This section should include the purpose/goal and a detailed description of the effort to be funded. This section should also include the existing adaptation efforts and the geographic focus of the project (e.g. statewide, metropolitan area, DOT maintenance district, floodplain, etc), the types of climate change and/or extreme weather effect(s) and impacts to be addressed, and the agencies that will be involved. This section should clearly identify the lead agency for the pilot. Note that an MPO, State DOT, FLMA, or Tribe must be the lead for the project.

  2. Description of Dedicated Staffing/Resources

    Agencies should ensure that adequate funding, staffing and technical resources to successfully complete the pilot are identified and available. This should include the areas of transportation planning, asset management, engineering, environmental, and data and GIS, as appropriate. This section should fully describe the funding and assets that will be dedicated to the pilot, and demonstrate how the non-Federal match requirement will be met. This section should describe how the proposed effort fits within other climate change and extreme weather adaptation, vulnerability assessment, asset inventory or other related, on-going efforts, if applicable.

  3. Draft Work Plan

    Areas should provide a draft work plan to inform the selection process, which should explain how the applicant plans to conduct the assessment and apply or build on the framework. This would include the phases of work, budget, their sequencing, work products, and timing. If contractor assistance is planned to support the effort, that support and estimated level of effort should be included.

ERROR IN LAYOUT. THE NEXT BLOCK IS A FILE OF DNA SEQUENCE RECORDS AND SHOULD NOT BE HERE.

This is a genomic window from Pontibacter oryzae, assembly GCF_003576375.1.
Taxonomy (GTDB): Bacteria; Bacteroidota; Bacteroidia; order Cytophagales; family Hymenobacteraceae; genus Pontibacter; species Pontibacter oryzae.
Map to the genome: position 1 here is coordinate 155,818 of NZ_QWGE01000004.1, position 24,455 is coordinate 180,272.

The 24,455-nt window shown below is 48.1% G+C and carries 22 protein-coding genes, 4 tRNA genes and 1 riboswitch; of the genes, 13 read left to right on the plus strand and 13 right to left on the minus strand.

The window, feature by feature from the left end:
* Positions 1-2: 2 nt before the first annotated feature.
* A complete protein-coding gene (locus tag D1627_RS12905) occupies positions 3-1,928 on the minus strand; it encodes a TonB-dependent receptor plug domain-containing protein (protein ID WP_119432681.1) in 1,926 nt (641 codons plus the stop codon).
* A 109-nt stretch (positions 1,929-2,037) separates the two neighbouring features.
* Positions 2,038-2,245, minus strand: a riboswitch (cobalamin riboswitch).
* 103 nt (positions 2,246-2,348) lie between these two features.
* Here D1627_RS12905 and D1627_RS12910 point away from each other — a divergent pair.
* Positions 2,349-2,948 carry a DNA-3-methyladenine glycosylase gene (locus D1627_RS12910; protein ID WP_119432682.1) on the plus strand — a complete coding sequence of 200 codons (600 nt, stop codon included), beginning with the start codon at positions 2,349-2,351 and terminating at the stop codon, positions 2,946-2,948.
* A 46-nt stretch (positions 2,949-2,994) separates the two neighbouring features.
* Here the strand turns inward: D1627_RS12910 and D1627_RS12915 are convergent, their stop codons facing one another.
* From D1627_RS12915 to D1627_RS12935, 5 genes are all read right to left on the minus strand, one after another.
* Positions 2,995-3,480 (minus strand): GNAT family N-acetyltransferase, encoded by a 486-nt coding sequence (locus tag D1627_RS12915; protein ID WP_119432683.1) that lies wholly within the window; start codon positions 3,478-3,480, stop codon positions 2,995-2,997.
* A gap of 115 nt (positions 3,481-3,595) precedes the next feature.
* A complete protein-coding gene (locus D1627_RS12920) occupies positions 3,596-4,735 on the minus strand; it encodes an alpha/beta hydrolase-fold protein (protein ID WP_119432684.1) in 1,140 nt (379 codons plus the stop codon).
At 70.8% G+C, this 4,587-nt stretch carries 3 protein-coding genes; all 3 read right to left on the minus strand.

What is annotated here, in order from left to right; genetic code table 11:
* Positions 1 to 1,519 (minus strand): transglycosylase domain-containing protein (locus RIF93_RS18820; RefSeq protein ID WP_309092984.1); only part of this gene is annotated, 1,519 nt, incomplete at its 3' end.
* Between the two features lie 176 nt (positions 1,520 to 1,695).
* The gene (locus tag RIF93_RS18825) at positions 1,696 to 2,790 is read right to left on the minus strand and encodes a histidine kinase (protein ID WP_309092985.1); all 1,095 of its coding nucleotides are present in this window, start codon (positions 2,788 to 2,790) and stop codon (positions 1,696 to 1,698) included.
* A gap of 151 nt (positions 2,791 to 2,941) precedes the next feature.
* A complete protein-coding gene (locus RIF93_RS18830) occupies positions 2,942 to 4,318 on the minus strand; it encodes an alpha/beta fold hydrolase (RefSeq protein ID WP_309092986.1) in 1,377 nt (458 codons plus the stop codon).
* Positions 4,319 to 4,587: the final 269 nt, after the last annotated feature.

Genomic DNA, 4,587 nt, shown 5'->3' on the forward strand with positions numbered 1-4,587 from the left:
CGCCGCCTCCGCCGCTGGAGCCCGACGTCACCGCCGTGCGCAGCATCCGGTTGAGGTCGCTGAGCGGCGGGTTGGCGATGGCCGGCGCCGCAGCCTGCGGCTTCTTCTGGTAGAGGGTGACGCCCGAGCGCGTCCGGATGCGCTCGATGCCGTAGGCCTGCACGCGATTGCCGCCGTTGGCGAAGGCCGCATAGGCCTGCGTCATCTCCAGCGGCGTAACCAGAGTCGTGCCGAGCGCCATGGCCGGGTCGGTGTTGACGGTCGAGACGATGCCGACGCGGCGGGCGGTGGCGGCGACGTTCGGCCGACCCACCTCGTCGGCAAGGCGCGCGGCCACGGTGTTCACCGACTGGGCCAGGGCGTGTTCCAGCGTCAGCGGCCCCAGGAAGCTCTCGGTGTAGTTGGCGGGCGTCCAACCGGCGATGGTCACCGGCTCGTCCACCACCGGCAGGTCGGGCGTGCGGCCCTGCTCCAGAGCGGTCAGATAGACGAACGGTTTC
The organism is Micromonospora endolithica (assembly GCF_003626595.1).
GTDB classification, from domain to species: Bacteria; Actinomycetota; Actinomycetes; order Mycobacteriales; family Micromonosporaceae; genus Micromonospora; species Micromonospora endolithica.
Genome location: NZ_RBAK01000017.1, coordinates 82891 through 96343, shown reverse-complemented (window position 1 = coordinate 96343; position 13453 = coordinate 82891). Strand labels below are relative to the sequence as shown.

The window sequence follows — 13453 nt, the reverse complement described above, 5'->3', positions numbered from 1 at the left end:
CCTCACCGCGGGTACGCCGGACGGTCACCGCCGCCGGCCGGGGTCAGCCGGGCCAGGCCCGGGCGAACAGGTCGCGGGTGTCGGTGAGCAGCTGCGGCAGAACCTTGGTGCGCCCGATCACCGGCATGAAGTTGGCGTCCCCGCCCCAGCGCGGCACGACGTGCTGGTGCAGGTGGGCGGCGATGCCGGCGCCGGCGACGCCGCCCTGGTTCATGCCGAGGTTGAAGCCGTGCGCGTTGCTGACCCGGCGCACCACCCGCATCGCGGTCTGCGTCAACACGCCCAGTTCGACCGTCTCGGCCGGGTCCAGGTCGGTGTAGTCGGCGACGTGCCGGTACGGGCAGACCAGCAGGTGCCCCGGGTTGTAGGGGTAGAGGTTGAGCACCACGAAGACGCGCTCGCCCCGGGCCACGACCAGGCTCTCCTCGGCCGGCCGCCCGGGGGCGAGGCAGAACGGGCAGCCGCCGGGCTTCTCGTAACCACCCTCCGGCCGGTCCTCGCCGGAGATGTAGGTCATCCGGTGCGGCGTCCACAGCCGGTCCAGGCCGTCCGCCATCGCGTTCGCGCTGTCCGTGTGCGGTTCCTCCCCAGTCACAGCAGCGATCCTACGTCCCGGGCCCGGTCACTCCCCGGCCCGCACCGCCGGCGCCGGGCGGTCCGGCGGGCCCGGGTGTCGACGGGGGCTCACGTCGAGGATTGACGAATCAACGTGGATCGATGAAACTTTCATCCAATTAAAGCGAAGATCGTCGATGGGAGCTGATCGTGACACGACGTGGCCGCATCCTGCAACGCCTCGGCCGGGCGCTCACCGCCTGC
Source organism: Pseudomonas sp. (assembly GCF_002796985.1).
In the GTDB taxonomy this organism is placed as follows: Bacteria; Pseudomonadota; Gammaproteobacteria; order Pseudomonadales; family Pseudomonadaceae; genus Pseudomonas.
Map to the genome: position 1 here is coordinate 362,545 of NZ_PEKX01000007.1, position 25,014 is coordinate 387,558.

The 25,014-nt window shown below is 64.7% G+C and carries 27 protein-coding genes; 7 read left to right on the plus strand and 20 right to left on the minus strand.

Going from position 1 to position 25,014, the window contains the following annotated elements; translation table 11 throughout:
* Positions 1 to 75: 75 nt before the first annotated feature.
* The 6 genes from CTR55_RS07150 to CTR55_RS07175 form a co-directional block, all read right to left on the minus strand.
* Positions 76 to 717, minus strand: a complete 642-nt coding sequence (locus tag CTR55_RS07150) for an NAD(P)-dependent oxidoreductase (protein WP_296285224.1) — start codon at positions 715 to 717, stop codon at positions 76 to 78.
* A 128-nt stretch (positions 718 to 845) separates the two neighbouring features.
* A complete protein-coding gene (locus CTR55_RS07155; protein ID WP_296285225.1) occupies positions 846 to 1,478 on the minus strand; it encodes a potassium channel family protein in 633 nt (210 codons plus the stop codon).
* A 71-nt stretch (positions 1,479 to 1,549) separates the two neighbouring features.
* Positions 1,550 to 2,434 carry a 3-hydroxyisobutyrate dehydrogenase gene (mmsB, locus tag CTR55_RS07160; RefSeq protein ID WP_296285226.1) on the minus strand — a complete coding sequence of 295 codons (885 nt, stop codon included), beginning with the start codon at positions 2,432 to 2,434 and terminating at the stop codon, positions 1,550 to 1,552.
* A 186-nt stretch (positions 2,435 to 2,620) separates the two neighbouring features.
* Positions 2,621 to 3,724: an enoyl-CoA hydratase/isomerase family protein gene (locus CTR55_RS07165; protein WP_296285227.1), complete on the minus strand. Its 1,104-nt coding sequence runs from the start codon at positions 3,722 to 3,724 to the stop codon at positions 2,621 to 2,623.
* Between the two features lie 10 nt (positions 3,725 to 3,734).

4. Letters of support from partners, stakeholders

    While State DOTs, MPOs, FLMAs or Tribes must be the lead agency for the effort, we encourage partnerships and collaboration with other State DOTs, MPOs, FLMAs and/or Tribes, universities, public transportation agencies, airport authorities, local governments, and non-profits, among others. This section should include any letters of support from other agencies, partners or stakeholders critical to the success of the pilot project. Such letters strengthen the proposal by demonstrating collaboration and coordination with other agencies or entities in the pilot. Multimodal and multi-jurisdictional projects are encouraged.

Finalizing the Work Plan

After selection, the recipient will participate in a conference call with FHWA to discuss the pilot project. FHWA will provide feedback on the draft work plan, the goals of the project and any additional assistance/resources that FHWA may have available. A revised work plan should be submitted and approved by FHWA before commencing work.

Criteria for selection

The pilot areas will be selected to provide a mix of coastal and non-coastal environments, relevant climate change and extreme weather effects, geographic dispersal, and urban/rural issues. Projects from inland areas are particularly encouraged as the 2010-2011 pilots were focused in primarily coastal environments. In addition, the following criteria will be used (not in priority order):

  1. Project is application-oriented, not for theoretical research
  2. Well thought out project plan and technical approach
  3. Willingness to help improve framework and provide case studies and lessons learned to share with others
  4. Demonstrated funding/staff/resources
  5. 100% non-Federal match demonstrated
  6. Collaborative approaches and partnerships demonstrated

Contacts

Becky Lupes, Office of Natural Environment, 202-366-7808
Tina Hodges, Office of Natural Environment, 202-366-4287
Michael Culp, Office of Natural Environment, 202-366-9229
Steve Gaj, Office of Asset Management, Pavement, and Construction, 202-366-1336
Joe Krolak, Office of Bridges and Structures, 202-366-4611

Resources

Updated: 03/27/2014